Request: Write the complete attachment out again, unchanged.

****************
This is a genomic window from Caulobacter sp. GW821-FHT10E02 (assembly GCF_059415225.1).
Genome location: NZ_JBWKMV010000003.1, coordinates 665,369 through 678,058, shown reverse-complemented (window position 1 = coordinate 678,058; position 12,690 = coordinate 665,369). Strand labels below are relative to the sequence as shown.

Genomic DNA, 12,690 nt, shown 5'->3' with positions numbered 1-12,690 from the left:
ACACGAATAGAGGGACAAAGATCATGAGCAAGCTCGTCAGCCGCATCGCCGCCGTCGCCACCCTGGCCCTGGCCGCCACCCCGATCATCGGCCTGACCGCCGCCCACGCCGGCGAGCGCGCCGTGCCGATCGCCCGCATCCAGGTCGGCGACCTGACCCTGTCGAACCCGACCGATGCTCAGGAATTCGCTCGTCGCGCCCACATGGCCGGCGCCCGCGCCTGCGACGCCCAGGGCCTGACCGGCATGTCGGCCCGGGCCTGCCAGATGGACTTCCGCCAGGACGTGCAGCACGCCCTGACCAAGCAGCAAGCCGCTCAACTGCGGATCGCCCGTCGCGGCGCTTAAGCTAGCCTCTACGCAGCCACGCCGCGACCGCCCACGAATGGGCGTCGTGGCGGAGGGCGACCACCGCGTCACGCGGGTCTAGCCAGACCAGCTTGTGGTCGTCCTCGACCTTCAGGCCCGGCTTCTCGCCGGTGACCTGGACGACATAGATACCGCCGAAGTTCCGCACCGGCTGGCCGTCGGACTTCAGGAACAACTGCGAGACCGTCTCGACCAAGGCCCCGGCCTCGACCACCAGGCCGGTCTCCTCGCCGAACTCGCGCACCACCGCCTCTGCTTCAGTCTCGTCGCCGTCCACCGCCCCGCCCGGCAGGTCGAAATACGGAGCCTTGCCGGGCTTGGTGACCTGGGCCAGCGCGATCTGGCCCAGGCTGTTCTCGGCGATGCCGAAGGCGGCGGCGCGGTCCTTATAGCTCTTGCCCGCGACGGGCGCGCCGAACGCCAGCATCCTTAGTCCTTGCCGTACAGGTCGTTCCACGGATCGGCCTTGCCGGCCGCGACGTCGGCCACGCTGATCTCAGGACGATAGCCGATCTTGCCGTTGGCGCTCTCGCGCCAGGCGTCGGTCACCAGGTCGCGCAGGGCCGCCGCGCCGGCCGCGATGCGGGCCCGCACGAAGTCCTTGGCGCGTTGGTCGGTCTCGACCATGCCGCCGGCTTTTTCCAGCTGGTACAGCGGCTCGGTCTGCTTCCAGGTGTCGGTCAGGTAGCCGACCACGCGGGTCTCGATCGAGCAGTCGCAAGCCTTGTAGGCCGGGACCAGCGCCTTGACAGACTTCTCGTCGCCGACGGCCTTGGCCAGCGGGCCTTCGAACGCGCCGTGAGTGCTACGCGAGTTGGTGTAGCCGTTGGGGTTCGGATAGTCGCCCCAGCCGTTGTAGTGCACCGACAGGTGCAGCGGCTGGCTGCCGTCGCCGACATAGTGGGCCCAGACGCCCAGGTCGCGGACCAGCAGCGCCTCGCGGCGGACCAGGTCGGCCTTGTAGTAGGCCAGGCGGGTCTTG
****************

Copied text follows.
This is a genomic window from Caulobacter sp. GW821-FHT10E02 (assembly GCF_059415225.1).
Genome location: NZ_JBWKMV010000003.1, coordinates 665,369 through 678,058, shown reverse-complemented (window position 1 = coordinate 678,058; position 12,690 = coordinate 665,369). Strand labels below are relative to the sequence as shown.

Genomic DNA, 12,690 nt, shown 5'->3' with positions numbered 1-12,690 from the left:
ACACGAATAGAGGGACAAAGATCATGAGCAAGCTCGTCAGCCGCATCGCCGCCGTCGCCACCCTGGCCCTGGCCGCCACCCCGATCATCGGCCTGACCGCCGCCCACGCCGGCGAGCGCGCCGTGCCGATCGCCCGCATCCAGGTCGGCGACCTGACCCTGTCGAACCCGACCGATGCTCAGGAATTCGCTCGTCGCGCCCACATGGCCGGCGCCCGCGCCTGCGACGCCCAGGGCCTGACCGGCATGTCGGCCCGGGCCTGCCAGATGGACTTCCGCCAGGACGTGCAGCACGCCCTGACCAAGCAGCAAGCCGCTCAACTGCGGATCGCCCGTCGCGGCGCTTAAGCTAGCCTCTACGCAGCCACGCCGCGACCGCCCACGAATGGGCGTCGTGGCGGAGGGCGACCACCGCGTCACGCGGGTCTAGCCAGACCAGCTTGTGGTCGTCCTCGACCTTCAGGCCCGGCTTCTCGCCGGTGACCTGGACGACATAGATACCGCCGAAGTTCCGCACCGGCTGGCCGTCGGACTTCAGGAACAACTGCGAGACCGTCTCGACCAAGGCCCCGGCCTCGACCACCAGGCCGGTCTCCTCGCCGAACTCGCGCACCACCGCCTCTGCTTCAGTCTCGTCGCCGTCCACCGCCCCGCCCGGCAGGTCGAAATACGGAGCCTTGCCGGGCTTGGTGACCTGGGCCAGCGCGATCTGGCCCAGGCTGTTCTCGGCGATGCCGAAGGCGGCGGCGCGGTCCTTATAGCTCTTGCCCGCGACGGGCGCGCCGAACGCCAGCATCCTTAGTCCTTGCCGTACAGGTCGTTCCACGGATCGGCCTTGCCGGCCGCGACGTCGGCCACGCTGATCTCAGGACGATAGCCGATCTTGCCGTTGGCGCTCTCGCGCCAGGCGTCGGTCACCAGGTCGCGCAGGGCCGCCGCGCCGGCCGCGATGCGGGCCCGCACGAAGTCCTTGGCGCGTTGGTCGGTCTCGACCATGCCGCCGGCTTTTTCCAGCTGGTACAGCGGCTCGGTCTGCTTCCAGGTGTCGGTCAGGTAGCCGACCACGCGGGTCTCGATCGAGCAGTCGCAAGCCTTGTAGGCCGGGACCAGCGCCTTGACAGACTTCTCGTCGCCGACGGCCTTGGCCAGCGGGCCTTCGAACGCGCCGTGAGTGCTACGCGAGTTGGTGTAGCCGTTGGGGTTCGGATAGTCGCCCCAGCCGTTGTAGTGCACCGACAGGTGCAGCGGCTGGCTGCCGTCGCCGACATAGTGGGCCCAGACGCCCAGGTCGCGGACCAGCAGCGCCTCGCGGCGGACCAGGTCGGCCTTGTAGTAGGCCAGGCGGGTCTTG